The age of dinosaurs has long come and gone, yet miraculously, their bones have remained intact. Millions of years later, paleontologists have uncovered major finds such as pterosaur eggs in China. Nobody thus far has their sight set on a real-life Jurassic Park, but the discoveries keep on coming. Smack dab in the core of the Sahara desert, the Mansoura University Vertebrate Paleontology has dug up the perfectly preserved fossils of the Mansourasaurus shahinae.

Mansourasaurus helps us address long standing questions about Africa’s fossil record and palaeobiology – what animals were living there, and to what other species were these animals most closely related?”

The talk of the town 80 million years prior, the herbivore was roughly the length of a London double-decker bus. The creature likely donned a long neck, much like the well-known brontosaurus. The discovery is a milestone for researchers in Africa, where it is difficult to uncover dinosaur residue.

“This was the Holy Grail – a well-preserved dinosaur from the end of the Age of Dinosaurs in Africa – that we paleontologists had been searching for for a long, long time.”

The Mansoura team is confident it’ll stumble into even grander findings. With a landmark achievement like this, I wouldn’t be too surprised!

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Archaeologists Discover Ancient Roman Wreckage

Lately, discoveries of Earth-sized planets and the possibility of life on Saturn’s moons have been otherworldly. While most of today’s research focuses on what can be, some experts are still dissecting what has been. On a mission to study lost artifacts, an Egyptian archaeology team uncovered three wrecks from the Roman Empire. The breakthrough will bring greater insight regarding the era of Rome’s first emperor.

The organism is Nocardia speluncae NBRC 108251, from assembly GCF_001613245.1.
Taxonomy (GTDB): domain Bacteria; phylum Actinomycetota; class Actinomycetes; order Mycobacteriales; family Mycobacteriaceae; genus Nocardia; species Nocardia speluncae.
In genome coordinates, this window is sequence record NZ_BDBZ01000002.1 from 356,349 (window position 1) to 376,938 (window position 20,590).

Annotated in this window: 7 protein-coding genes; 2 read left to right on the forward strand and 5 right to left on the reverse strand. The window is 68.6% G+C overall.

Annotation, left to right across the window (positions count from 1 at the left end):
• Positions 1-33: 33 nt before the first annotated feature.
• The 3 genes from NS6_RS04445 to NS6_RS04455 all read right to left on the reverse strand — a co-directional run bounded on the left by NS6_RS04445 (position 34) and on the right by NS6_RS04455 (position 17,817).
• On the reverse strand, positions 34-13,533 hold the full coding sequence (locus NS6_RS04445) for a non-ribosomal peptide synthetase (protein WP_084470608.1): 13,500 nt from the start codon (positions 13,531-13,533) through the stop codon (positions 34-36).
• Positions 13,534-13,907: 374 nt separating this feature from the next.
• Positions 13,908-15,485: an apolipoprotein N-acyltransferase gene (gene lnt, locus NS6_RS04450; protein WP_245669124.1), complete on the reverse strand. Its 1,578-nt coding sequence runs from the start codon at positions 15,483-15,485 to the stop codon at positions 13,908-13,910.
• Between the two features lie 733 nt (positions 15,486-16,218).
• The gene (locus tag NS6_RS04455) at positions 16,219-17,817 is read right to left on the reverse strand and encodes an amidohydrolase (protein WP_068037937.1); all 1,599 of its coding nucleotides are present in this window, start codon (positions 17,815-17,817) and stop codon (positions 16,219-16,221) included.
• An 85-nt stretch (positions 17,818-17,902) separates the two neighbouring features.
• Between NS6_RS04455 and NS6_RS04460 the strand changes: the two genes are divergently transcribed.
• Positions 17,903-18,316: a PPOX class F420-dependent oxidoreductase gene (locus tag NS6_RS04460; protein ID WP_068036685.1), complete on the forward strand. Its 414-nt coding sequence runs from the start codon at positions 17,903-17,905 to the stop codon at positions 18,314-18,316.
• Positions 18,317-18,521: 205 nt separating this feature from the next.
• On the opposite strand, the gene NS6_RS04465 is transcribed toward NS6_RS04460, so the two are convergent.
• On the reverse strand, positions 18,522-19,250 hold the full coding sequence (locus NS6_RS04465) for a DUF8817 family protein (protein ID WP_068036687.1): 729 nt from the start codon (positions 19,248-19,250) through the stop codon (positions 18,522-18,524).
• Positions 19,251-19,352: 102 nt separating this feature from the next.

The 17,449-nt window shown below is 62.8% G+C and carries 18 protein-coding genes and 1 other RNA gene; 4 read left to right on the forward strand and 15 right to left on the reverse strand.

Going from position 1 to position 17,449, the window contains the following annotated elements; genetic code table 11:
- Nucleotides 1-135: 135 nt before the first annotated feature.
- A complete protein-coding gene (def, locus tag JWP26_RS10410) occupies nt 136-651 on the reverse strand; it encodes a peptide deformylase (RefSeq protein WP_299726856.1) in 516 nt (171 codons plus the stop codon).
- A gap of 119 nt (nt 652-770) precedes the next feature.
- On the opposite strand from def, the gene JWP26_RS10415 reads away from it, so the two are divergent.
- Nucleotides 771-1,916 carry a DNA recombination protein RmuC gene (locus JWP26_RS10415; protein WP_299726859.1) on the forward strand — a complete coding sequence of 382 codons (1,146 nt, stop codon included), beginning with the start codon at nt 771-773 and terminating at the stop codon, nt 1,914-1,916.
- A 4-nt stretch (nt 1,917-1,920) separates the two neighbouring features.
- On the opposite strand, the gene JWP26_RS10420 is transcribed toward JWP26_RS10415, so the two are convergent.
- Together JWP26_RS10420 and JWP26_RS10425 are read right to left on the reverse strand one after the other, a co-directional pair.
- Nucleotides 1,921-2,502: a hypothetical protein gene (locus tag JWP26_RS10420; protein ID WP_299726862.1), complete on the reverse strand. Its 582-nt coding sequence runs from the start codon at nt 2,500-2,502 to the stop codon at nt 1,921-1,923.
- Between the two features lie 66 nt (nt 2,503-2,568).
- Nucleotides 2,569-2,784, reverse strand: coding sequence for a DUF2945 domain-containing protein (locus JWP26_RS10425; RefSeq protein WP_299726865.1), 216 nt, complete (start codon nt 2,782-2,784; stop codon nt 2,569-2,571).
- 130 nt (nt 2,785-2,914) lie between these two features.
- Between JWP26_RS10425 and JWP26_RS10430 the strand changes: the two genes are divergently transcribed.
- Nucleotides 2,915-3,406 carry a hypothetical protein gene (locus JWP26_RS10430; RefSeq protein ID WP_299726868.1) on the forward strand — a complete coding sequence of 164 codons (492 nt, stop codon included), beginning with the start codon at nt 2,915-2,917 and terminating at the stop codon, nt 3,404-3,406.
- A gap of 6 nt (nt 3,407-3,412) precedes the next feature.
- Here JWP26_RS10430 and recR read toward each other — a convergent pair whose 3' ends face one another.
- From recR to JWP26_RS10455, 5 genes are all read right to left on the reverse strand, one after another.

[Divers] found a head sculpture carved into crystal, remains of pottery and large pieces of wood, potentially from the ship itself.

The discoveries were made off the coast of the northern city of Alexandria, specifically in its Abu Qir Bay.

Apparently a goldmine for hidden wonders, the bay might still be lodging a fourth shipwreck. Arab uprisings have made Egypt vulnerable to mass looting, leaving museums susceptible to robberies. Joint efforts have since eased the pressure on archaeologists.

The discoveries were made as a result of the work of a joint mission from the Ministry of Antiquities’ Underwater Archaeology Department and the European Institute of Underwater Archaeology.

Both groups will continue to send divers into the harbor next year — truly a blast from the past!

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Boy Discovers 1-Million-Year-Old Fossil

Hiking is always an exciting activity. You discover a lot of things — about yourself, about nature, and if you’re this young boy, occasionally a 1-million-year-old fossil. The bones were from a Stegomastodon, or prehistoric elephant.

“I was running farther up, and I tripped on part of the tusk,” Jude Sparks, who was hiking in the desert with his parents and brothers, said. “My face landed next to the bottom jaw. I looked farther up, and there was another tusk.”

Talk about sheer coincidence! The family immediately contacted the New Mexico State University, who confirmed that the skull was only one of two complete fossils. The skull measured to weigh nearly a ton.

“I have every hope and expectation that this specimen will ultimately end up on exhibit and this little boy will be able to show his friends, and even his own children, ‘Look what I found right here in Las Cruces,'” [said NMSU professor Peter Houde].

As for the rest of the animal’s remains, there’s a chance they are hiding nearby. “It’s quite possible it was preserved.”

While the skull was held together by surrounding sediment, it’s possible the rest of the skeleton eroded away. Whatever the case, Jude now has an incredible story to tell.